Qt for Android - Building from Source

Qt for Android has some requirements that you are recommended to know before going through this guide. Accomplish the tasks in Getting Started with Qt for Android first.

You can download the Qt 5 sources from the Downloads page.

Building on Linux

Prepare the Build Environment

First, install the Android SDK in one of two ways:

Using the Package Manager

For any Debian-based Linux, use the following command:

sudo apt install build-essential android-sdk openjdk-11-jdk

It is recommended to install the Android NDK using sdkmanager, with the following commands:

sdkmanager --verbose --licenses
sdkmanager --update
sdkmanager "platforms;android-28" "ndk-bundle" "build-tools;28.0.3" "platform-tools"

Note: If you are using the old SDK Tools packages "tools", OpenJDK 1.8 is needed. It is also recommended to install the latest SDK Tools "cmdline-tools" package and switch to it.

Using Manual Installation

You can use Android Studio to download and installl the Android SDK packages required for developing applications for Android. For more information, see Android Studio documentation.

Installing the License File

If you use Qt with a commercial license, the Qt tools look for a local license file. If you are using a binary installer or the commercial Qt Creator, your licenses are automatically fetched and stored in your local user profile ($XDG_DATA_HOME/Qt/qtlicenses.ini file).

If you do not use any binary installer or Qt Creator, you can download the respective license file from your Qt Account Web portal and save it to your user profile as $HOME/.qt-license. If you prefer a different location or file name, you need to set the QT_LICENSE_FILE environment variable to the respective file path.

Unpacking the Archive

Unpack the archive if you have not done so already. For example, if you have the qt-everywhere-opensource-src-%VERSION%.tar.gz package, type the following commands at a command line prompt:

cd /tmp
gunzip qt-everywhere-opensource-src-%VERSION%.tar.gz        # uncompress the archive
tar xvf qt-everywhere-opensource-src-%VERSION%.tar          # unpack it

This creates the directory /tmp/qt-everywhere-opensource-src-%VERSION% containing the files from the archive. We only support the GNU version of the tar archiving utility. Note that on some systems it is called gtar.

Configuring and Building

Set the following environment variables, and add them to your PATH; preferably at the end of ~/.profile:

export JAVA_HOME=/usr/lib/jvm/java-8-openjdk-amd64
export PATH=$PATH:$JAVA_HOME/bin

To configure Qt for Android, run the following:

cd /tmp/qt-everywhere-opensource-src-%VERSION%
./configure -xplatform android-clang --disable-rpath -nomake tests -nomake examples -android-ndk <path/to/sdk>/ndk-bundle/ -android-sdk <path/to/sdk> -no-warnings-are-errors

The Configure Options page contains more information about the configure options.

You may provide the -android-abis parameter to limit the Android ABIs being built, with either of: armeabi-v7a, arm64-v8a, x86, or x86_64:

-android-abis armeabi-v7a,arm64-v8a

If the parameter is not specified, Qt is built for all supported ABIs.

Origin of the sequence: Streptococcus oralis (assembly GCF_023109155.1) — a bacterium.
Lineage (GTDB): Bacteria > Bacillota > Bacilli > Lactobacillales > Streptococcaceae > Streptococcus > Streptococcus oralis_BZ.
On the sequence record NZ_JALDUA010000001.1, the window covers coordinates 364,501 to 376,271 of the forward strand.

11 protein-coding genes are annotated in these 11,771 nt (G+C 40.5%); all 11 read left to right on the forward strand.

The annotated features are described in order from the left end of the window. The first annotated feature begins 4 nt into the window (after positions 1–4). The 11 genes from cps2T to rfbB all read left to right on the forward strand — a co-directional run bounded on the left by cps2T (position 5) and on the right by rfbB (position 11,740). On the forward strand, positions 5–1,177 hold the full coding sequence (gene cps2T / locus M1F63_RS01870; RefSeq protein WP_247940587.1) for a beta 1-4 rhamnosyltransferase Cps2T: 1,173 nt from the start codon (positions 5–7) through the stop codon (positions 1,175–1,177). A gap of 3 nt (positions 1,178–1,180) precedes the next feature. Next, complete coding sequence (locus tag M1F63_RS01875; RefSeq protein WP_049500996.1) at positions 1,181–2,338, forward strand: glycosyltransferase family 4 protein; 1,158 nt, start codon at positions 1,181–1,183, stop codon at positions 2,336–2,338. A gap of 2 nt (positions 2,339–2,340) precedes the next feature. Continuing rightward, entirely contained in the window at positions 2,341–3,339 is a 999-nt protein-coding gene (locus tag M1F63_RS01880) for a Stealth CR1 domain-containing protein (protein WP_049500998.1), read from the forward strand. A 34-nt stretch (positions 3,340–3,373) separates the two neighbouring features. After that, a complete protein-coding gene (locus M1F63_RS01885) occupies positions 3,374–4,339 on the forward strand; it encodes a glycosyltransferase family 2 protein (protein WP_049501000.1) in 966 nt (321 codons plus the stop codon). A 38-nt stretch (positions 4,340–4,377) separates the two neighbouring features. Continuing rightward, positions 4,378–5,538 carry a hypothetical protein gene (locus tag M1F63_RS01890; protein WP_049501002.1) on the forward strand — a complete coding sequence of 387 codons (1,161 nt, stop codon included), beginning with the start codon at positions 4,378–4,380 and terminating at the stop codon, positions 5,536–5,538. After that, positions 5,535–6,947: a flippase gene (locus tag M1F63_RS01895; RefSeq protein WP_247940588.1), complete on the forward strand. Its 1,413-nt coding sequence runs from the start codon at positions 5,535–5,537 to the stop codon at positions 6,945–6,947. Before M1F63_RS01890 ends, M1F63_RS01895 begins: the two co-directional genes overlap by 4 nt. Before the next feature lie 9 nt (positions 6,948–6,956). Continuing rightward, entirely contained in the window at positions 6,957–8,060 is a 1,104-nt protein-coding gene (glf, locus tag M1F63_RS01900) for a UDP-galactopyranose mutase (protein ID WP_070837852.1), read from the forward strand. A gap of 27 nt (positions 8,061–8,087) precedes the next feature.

To build the configured Qt code, run the following command:

make -j$(nproc)

Note: nproc is optional. It represents the number of parallel jobs your system can do.

Then install the built Qt for Android:

make install

If you haven't provided the --prefix <install-dir> configure option, the installation is placed under /usr/local/Qt-<version>. In Debian/Ubuntu, you should prefix the make command with the sudo command.

Building on Windows

First, you can use Android Studio to download and install the Android SDK packages required for developing applications for Android. For more information, see Android Studio documentation.

Preparing the Build Environment

Install the following:

Then set the respective environment variables, replacing them with the appropriate values:

set "JDK_ROOT=<JDK_ROOT_PATH>\bin\"
set "MINGW_ROOT=<MINGW_ROOT_PATH>"
set "PERL_ROOT=<PERL_ROOT_PATH>"

Open the cmd.exe window and verify that:

  • where gcc.exe lists <MINGW_ROOT>.exe first before <PERL_ROOT>.exe.
  • where mingw32-make.exe lists <MINGW_ROOT32>-make.exe first.
  • where javac.exe lists <JDK_ROOT> first.

Note: Currently, it is not possible to use Microsoft's compilers to build the Windows host tools for Qt Android.

Setting a Commercial License

If you have a commercially licensed Qt, install your license file. If you're using a binary installer or the commercial Qt Creator, your licenses are automatically fetched and stored in your local user profile %USERPROFILE%\AppData\Roaming\Qt\qtlicenses.ini. Alternatively, you can download the respective license file from your Qt Account web portal and save it to your user profile as %USERPROFILE%\.qt-license. If you prefer a different location or file name, you need to set the QT_LICENSE_FILE environment variable to the respective file path.

Building the Sources

Next, unpack the archive. Uncompress the files into the directory in which you want Qt installed, for example: C:\Qt\%VERSION%. This install path must not contain any spaces or Windows-specific file system characters.

Run the following command to configure Qt:

cd <decompressed_source_code_folder>
configure.bat -prefix <path to install Qt to> -platform win32-g++ -opengl es2 -xplatform android-clang -android-sdk <ANDROID_SDK_PATH> -android-ndk <ANDROID_SDK_PATH>\ndk-bundle\ -nomake tests -nomake examples

The Configure Options page contains more information about the configure options.

To build the configured Qt for Android code, run the following:

mingw32-make.exe -j<N>

Note: <N> is optional. It represents the number of parallel jobs your system can do.

Now, to install Qt, run the following command:

mingw32-make.exe install

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